'In such cases, the balance of convenience has never been ruled out. In most of them, where orders of transfer had been made, there were combinations with other elements. In some of the cases it was held that a 'mere balance of convenience' in favour of the proceedings in another Court is not a sufficient ground for transfer. Generally speaking, that is a sound rule. But we understand that phrase to mean that if on nice calculations the balance turns somewhat in favour of the party applying for transfer, that would not be sufficient. The balance of convenience must be strongly in his favour.........We therefore hold that in considering the question as to whether leave granted ought to be revoked or not, the question of convenience is a material factor. But this observation of ours must be taken not to mean that if on nice calculations the balance of convenience is on the side of the deft, asking for revocation, it would be sufficient. The convenience of the parties ought not to be, to use a figurative expression, weighed in the delicate scale of the chemist. The nature of the suit must also be taken into consideration, the question of comparative expenses to the parties would be a material factor.'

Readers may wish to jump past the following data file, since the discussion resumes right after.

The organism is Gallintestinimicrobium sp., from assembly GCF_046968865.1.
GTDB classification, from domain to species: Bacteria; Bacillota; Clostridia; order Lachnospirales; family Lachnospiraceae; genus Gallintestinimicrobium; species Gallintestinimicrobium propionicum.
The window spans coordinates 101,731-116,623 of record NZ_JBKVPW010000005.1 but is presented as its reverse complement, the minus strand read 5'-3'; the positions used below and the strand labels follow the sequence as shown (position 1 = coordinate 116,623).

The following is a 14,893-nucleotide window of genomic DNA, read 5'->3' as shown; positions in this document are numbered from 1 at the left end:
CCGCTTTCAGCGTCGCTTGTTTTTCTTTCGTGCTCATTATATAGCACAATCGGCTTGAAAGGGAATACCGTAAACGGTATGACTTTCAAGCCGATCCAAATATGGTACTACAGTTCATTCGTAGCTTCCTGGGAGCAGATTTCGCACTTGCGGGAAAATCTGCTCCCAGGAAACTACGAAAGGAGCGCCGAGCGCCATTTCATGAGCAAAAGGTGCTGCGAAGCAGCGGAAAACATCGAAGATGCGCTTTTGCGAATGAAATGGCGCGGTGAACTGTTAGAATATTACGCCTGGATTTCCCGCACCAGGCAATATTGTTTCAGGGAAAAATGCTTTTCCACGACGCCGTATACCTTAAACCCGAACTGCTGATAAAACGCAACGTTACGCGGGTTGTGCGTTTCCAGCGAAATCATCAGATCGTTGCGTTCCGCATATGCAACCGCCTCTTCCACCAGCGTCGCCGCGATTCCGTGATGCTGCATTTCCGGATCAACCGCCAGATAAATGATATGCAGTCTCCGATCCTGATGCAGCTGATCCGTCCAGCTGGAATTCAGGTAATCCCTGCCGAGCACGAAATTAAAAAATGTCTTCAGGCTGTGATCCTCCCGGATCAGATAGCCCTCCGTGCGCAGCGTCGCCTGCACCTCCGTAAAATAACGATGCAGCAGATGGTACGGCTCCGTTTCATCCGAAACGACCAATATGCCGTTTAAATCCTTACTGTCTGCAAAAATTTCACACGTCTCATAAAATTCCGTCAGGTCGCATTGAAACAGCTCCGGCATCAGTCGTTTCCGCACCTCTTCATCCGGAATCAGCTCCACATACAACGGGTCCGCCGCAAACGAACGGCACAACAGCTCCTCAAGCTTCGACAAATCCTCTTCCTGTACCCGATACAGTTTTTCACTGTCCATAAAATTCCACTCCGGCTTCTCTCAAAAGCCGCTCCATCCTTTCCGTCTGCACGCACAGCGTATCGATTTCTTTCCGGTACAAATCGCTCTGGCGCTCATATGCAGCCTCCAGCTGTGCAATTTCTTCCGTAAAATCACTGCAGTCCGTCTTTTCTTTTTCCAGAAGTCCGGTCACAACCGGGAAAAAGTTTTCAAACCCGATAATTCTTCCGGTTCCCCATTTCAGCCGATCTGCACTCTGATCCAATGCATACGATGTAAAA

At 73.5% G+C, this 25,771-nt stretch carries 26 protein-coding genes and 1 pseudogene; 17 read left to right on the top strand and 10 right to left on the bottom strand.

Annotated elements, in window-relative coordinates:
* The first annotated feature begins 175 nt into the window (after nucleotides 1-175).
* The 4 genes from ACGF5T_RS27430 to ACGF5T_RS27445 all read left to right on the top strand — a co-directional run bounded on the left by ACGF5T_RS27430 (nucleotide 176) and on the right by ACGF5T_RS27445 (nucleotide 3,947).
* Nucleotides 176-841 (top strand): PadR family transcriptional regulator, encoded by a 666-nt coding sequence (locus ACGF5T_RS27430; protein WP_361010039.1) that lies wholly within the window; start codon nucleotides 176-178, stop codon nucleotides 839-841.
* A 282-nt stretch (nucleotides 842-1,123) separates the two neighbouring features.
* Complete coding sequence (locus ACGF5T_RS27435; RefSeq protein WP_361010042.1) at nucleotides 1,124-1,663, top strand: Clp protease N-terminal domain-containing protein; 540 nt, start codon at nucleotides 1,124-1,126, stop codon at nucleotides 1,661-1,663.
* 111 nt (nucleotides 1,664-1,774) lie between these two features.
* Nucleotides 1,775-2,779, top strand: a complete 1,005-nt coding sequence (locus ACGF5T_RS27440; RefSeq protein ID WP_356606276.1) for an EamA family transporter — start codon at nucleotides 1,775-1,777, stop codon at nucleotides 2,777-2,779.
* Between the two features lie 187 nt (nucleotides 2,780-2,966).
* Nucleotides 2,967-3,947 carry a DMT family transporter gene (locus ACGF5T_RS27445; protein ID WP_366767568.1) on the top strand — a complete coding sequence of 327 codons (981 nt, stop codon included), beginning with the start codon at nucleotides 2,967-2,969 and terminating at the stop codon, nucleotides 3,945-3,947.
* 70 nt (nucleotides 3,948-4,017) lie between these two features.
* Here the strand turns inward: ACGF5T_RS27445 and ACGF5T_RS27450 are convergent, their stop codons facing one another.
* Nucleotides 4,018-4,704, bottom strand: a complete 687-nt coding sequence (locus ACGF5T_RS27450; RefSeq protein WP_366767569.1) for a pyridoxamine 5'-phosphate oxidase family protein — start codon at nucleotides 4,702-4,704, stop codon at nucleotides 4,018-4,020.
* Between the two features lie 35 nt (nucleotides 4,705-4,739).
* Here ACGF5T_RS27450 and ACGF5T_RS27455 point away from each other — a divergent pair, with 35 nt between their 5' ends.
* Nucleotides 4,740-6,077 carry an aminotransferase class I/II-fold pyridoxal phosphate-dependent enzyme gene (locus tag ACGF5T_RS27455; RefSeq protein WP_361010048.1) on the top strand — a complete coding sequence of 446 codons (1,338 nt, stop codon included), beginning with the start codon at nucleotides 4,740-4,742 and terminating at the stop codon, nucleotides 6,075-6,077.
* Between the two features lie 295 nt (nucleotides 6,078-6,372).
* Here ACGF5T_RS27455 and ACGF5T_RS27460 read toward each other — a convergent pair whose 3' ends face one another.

On the facts of the case, the learned Judges held that the deft's. witnesses were all in the Frontier Provinces & the expenses would be heavy to bring them to Calcutta. The plff. would have to call Calcutta witnesses to prove payment of consideration for the assignment, but the costs of doing so would not be comparable to the costs which the deft, would incur, to substantiate his defence. Revocation of leave was upheld.